In the late 1970s several Computer Based Learning systems were assessed by British Telecom for their suitability for use in technical training. The WICAT system was selected and by the 1980s two learning centres were established in the technical training centre in Stone in Staffordshire. This centrally delivered system allowed computer based training to be integrated with training on large scale equipment available only at the training centre. The computer based teaching courseware was developed by British Telecom staff using the WISE authoring system. In the mid 1980s local WICAT delivery systems were installed to allow technical training to be delivered closer to the workplace where the use of major equipment is not required.
1984 saw the early work with Interactive Video. The added features of sound and moving pictures opened up the possibility of applying this type of Distance Learning to Management training within British Telecom. 5 Interactive Video disks designed to train managers were produced in 1984 to assess the effectiveness of Distance Learning in this area. The results were positive and in 1985 a manager of Management Distance Learning was appointed, a team was gradually developed to exploit the use of Distance Learning in management and commercial training. Although the design of these materials was developed by British Telecom staff, the production of the video material and the software was invariably contracted from outside. Ultimately, in 1990, a manager was appointed to coordinate all the Distance Learning activities across the Training Department.
British Telecom has applied Distance Learning, particularly Interactive Video, to areas once thought unsuitable for this method of training delivery, for example, interpersonal skills. It has also addressed issues such as attitudinise change and securing commitment to new procedures.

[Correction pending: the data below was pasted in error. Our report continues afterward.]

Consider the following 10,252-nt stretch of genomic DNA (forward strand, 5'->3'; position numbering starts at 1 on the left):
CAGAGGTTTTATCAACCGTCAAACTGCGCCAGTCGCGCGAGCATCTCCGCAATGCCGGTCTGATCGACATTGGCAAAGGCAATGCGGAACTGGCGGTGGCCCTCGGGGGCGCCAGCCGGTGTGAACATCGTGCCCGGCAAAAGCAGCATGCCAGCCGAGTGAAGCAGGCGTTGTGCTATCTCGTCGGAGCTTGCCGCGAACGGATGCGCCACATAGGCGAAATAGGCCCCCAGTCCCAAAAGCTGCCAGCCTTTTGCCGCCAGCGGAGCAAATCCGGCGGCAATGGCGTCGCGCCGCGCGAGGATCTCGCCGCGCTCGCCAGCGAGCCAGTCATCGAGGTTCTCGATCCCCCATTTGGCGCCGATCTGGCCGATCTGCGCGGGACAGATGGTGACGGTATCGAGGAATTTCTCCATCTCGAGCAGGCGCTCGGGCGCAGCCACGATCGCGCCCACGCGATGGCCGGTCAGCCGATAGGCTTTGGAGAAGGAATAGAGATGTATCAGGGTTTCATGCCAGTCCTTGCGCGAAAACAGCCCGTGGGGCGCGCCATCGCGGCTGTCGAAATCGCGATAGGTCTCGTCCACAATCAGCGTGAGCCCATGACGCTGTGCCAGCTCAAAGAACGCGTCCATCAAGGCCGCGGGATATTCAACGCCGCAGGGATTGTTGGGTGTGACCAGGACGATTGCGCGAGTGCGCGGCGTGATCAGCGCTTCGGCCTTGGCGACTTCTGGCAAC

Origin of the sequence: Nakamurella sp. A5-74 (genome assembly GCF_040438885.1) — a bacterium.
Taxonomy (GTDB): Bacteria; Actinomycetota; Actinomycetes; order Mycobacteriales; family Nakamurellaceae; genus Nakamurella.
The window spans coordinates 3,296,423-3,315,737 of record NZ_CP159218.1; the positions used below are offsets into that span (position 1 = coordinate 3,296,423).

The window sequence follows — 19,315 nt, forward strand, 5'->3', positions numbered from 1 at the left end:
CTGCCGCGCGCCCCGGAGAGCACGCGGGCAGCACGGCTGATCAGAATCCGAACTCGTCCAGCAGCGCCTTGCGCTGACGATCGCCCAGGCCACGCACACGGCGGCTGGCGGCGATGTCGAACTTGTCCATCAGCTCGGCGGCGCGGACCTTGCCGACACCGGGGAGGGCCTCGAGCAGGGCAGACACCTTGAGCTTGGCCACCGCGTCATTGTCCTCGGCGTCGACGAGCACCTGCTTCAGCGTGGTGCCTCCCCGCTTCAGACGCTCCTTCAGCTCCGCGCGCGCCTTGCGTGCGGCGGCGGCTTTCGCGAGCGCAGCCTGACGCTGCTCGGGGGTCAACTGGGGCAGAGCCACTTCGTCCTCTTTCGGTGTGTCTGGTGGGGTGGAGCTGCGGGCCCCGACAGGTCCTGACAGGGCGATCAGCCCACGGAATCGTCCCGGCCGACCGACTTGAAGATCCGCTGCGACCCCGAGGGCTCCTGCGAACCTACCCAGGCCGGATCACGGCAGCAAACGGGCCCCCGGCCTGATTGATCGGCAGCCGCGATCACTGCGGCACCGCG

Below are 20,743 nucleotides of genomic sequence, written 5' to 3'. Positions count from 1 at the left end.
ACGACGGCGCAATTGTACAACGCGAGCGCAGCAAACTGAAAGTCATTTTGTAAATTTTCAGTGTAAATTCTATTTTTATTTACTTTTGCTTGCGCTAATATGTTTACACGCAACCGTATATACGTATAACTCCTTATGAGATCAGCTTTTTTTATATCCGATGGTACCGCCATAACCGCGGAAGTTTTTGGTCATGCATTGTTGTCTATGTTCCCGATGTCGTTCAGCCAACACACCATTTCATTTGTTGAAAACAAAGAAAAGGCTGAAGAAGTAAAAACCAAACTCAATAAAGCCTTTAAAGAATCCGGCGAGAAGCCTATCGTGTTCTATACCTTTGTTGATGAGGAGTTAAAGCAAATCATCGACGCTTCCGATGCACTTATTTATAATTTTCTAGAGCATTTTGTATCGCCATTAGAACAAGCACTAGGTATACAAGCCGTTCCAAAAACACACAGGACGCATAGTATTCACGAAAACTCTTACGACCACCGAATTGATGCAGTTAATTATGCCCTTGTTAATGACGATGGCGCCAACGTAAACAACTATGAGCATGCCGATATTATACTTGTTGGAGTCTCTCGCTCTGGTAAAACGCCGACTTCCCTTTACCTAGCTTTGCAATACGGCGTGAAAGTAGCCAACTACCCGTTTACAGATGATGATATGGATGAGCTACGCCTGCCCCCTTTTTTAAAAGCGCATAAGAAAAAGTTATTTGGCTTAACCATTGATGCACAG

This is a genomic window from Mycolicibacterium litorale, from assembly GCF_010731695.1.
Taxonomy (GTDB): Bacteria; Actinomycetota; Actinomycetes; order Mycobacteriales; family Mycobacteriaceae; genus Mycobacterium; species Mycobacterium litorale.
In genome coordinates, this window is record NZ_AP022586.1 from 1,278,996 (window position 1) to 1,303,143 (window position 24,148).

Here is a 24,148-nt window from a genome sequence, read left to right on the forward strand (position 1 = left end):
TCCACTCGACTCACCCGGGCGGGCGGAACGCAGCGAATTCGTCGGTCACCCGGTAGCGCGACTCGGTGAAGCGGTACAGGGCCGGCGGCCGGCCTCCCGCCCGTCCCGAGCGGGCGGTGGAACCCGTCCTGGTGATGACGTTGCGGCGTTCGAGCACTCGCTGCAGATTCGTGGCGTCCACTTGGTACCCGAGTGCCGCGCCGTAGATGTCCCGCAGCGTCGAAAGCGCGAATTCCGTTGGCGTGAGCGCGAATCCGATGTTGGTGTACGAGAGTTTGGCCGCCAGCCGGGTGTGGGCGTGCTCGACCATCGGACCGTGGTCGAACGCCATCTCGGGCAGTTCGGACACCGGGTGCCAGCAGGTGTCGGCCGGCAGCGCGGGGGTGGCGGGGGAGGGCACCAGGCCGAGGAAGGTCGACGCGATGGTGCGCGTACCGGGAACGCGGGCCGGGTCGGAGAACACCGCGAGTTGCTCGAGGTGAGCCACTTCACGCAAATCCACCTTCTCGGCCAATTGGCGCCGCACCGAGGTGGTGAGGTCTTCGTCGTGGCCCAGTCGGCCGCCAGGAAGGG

The Distance Learning packages have been integrated with other forms of training provision and care has been taken to position them within the individual training plans. The aim has been to establish Distance Learning as "Business as Usual" method of training for both trainers and trainees.
Distance Learning has been found particularly effective when applied to the core skill elements of areas such as interpersonal communications and data communications. These Distance Learning packages have then become prerequisites for a number of courses which would otherwise have overlapping elements. It has also been shown to be very effective in rolling out training throughout the company; it has provided consistent, high quality training to all. A form of Distance Learning has been used to support line managers when they constitute the mechanism through which training is extended.
There are a large number of Distance Learning packages produced outside British Telecom and their policy is to use such materials whenever possible. However, to date there has been no major use of any externally produced package. One reason for this is that British Telecom expect Distance Learning products to be fully integrated into the training provision and this has been difficult with packages not designed specifically for training in British Telecom. To make full use of this resource the materials need to be tailored for integration by producing supplementary material which positions them in British Telecom standards. They have now employed a specialist to work in this area to benefit from the huge investment made in Distance Learning in the United Kingdom generally.
In the first 18 months of the roll out of this locally delivered course it was estimated that 6,000 managers completed the training. This is the equivalent of running eight centrally delivered events every week over the same period. A cost comparison of the two methods of training showed a saving of some £1.4 million pounds even when the full development costs of the new course (£300,000) and the delivery equipment costs (£126,000) had been taken into account. These would be of course "one off" costs. The course is expected to be used at least two more years with an estimated saving of £300 per student.
The Open University has conducted a study into the acceptability and effectiveness of the course and has found: